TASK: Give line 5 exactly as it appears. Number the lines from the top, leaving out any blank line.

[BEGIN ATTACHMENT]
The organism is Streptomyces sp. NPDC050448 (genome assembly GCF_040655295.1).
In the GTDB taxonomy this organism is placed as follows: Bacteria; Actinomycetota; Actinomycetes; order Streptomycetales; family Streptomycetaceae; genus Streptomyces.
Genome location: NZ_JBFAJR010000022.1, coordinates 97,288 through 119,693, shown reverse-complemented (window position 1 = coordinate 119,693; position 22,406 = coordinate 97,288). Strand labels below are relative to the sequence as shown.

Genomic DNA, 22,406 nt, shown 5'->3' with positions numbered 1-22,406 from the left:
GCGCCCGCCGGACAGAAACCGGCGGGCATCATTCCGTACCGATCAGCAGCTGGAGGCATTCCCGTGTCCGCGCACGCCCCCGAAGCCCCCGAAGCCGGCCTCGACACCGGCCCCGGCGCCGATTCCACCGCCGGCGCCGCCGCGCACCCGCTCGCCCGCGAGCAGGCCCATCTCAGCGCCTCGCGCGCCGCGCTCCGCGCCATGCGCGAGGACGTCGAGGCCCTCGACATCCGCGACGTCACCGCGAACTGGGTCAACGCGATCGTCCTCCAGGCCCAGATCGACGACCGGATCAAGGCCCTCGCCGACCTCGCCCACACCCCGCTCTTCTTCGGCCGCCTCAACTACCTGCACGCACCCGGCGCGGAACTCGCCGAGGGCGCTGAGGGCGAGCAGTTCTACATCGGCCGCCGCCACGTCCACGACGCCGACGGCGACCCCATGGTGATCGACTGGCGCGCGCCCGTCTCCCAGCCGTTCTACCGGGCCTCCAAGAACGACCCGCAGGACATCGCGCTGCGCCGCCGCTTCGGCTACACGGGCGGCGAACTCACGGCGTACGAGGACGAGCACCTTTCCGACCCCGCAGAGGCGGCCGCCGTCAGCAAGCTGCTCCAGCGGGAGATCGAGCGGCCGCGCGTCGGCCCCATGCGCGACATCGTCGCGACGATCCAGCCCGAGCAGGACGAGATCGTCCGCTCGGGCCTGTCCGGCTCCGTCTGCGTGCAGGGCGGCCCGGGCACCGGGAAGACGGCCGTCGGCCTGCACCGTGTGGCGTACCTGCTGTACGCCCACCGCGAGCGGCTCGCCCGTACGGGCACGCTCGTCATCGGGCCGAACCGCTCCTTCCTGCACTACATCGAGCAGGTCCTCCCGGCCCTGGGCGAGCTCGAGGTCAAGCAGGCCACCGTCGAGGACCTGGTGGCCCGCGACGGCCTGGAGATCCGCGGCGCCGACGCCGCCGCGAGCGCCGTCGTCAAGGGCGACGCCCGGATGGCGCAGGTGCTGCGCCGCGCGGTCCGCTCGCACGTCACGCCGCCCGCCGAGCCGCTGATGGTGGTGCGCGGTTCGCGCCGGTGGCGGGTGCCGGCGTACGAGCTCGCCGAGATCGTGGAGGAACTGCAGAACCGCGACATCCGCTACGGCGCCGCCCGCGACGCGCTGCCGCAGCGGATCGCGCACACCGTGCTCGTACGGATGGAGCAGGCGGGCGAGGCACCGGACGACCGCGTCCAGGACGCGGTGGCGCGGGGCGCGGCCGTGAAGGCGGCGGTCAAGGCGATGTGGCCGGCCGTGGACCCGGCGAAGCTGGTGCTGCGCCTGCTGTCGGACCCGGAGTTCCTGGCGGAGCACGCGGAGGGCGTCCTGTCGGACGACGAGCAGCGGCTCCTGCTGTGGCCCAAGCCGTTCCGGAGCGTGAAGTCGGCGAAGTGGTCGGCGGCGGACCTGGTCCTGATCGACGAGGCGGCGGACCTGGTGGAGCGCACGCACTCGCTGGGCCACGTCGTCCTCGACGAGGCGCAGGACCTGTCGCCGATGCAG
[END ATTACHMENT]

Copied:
GCGCCCGCCGGACAGAAACCGGCGGGCATCATTCCGTACCGATCAGCAGCTGGAGGCATTCCCGTGTCCGCGCACGCCCCCGAAGCCCCCGAAGCCGGCCTCGACACCGGCCCCGGCGCCGATTCCACCGCCGGCGCCGCCGCGCACCCGCTCGCCCGCGAGCAGGCCCATCTCAGCGCCTCGCGCGCCGCGCTCCGCGCCATGCGCGAGGACGTCGAGGCCCTCGACATCCGCGACGTCACCGCGAACTGGGTCAACGCGATCGTCCTCCAGGCCCAGATCGACGACCGGATCAAGGCCCTCGCCGACCTCGCCCACACCCCGCTCTTCTTCGGCCGCCTCAACTACCTGCACGCACCCGGCGCGGAACTCGCCGAGGGCGCTGAGGGCGAGCAGTTCTACATCGGCCGCCGCCACGTCCACGACGCCGACGGCGACCCCATGGTGATCGACTGGCGCGCGCCCGTCTCCCAGCCGTTCTACCGGGCCTCCAAGAACGACCCGCAGGACATCGCGCTGCGCCGCCGCTTCGGCTACACGGGCGGCGAACTCACGGCGTACGAGGACGAGCACCTTTCCGACCCCGCAGAGGCGGCCGCCGTCAGCAAGCTGCTCCAGCGGGAGATCGAGCGGCCGCGCGTCGGCCCCATGCGCGACATCGTCGCGACGATCCAGCCCGAGCAGGACGAGATCGTCCGCTCGGGCCTGTCCGGCTCCGTCTGCGTGCAGGGCGGCCCGGGCACCGGGAAGACGGCCGTCGGCCTGCACCGTGTGGCGTACCTGCTGTACGCCCACCGCGAGCGGCTCGCCCGTACGGGCACGCTCGTCATCGGGCCGAACCGCTCCTTCCTGCACTACATCGAGCAGGTCCTCCCGGCCCTGGGCGAGCTCGAGGTCAAGCAGGCCACCGTCGAGGACCTGGTGGCCCGCGACGGCCTGGAGATCCGCGGCGCCGACGCCGCCGCGAGCGCCGTCGTCAAGGGCGACGCCCGGATGGCGCAGGTGCTGCGCCGCGCGGTCCGCTCGCACGTCACGCCGCCCGCCGAGCCGCTGATGGTGGTGCGCGGTTCGCGCCGGTGGCGGGTGCCGGCGTACGAGCTCGCCGAGATCGTGGAGGAACTGCAGAACCGCGACATCCGCTACGGCGCCGCCCGCGACGCGCTGCCGCAGCGGATCGCGCACACCGTGCTCGTACGGATGGAGCAGGCGGGCGAGGCACCGGACGACCGCGTCCAGGACGCGGTGGCGCGGGGCGCGGCCGTGAAGGCGGCGGTCAAGGCGATGTGGCCGGCCGTGGACCCGGCGAAGCTGGTGCTGCGCCTGCTGTCGGACCCGGAGTTCCTGGCGGAGCACGCGGAGGGCGTCCTGTCGGACGACGAGCAGCGGCTCCTGCTGTGGCCCAAGCCGTTCCGGAGCGTGAAGTCGGCGAAGTGGTCGGCGGCGGACCTGGTCCTGATCGACGAGGCGGCGGACCTGGTGGAGCGCACGCACTCGCTGGGCCACGTCGTCCTCGACGAGGCGCAGGACCTGTCGCCGATGCAG